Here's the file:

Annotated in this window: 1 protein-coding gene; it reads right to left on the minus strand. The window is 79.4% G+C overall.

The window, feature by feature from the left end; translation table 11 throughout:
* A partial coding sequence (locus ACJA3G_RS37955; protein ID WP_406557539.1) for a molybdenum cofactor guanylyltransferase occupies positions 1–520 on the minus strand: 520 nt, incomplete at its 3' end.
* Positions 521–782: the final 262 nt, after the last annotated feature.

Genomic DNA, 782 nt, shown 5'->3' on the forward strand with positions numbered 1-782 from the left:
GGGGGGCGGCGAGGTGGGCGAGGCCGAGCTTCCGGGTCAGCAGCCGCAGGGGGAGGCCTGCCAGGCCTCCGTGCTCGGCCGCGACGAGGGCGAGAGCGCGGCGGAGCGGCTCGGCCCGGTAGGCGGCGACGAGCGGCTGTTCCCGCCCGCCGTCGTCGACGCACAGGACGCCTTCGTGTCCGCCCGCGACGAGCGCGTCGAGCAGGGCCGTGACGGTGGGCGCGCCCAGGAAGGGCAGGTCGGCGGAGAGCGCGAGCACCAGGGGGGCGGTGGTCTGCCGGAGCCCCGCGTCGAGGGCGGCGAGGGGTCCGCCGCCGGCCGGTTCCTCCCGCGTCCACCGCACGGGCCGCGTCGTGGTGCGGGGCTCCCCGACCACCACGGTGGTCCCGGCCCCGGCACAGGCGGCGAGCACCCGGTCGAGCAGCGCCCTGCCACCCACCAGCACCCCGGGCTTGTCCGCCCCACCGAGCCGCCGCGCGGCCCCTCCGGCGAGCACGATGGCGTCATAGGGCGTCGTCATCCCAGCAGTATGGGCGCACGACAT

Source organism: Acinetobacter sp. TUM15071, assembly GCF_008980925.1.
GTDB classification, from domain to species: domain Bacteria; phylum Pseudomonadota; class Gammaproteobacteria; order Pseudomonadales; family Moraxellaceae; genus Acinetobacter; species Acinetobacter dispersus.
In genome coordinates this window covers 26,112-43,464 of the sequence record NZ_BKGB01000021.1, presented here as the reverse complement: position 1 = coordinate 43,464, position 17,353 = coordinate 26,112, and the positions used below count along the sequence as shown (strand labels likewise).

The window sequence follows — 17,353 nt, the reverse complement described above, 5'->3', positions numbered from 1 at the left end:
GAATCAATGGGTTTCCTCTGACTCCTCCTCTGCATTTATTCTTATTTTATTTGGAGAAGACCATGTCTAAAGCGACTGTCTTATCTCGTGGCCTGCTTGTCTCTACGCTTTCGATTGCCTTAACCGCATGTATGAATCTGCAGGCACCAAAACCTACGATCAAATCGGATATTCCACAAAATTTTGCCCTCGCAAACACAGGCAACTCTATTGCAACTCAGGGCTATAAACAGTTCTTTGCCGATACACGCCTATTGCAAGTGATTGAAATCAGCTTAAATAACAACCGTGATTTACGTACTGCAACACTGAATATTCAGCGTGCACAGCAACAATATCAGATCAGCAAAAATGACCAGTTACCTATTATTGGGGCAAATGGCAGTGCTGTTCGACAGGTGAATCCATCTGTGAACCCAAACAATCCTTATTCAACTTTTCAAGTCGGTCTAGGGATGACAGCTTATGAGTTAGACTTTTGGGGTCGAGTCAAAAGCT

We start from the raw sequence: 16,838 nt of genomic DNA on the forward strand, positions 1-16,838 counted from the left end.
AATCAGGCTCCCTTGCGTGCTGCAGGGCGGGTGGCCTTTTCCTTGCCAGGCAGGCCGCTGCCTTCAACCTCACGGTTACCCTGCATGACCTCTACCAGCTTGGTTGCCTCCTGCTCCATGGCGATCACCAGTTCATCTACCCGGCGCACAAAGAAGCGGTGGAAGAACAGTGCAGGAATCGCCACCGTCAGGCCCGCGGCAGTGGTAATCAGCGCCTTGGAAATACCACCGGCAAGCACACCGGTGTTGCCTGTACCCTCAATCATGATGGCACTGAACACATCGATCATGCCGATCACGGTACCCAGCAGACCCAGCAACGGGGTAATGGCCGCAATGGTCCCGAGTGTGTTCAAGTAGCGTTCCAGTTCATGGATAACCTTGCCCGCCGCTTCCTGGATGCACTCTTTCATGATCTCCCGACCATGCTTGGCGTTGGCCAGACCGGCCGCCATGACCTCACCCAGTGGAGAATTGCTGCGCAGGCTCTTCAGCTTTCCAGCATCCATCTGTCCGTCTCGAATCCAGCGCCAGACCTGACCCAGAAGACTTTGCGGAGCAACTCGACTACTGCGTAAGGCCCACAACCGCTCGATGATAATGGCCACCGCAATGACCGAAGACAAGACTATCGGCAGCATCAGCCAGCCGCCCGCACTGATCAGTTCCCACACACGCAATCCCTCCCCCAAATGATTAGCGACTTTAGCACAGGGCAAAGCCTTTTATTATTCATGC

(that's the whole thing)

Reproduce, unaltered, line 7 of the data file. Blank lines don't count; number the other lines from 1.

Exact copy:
Source organism: Acinetobacter sp. TUM15071, assembly GCF_008980925.1.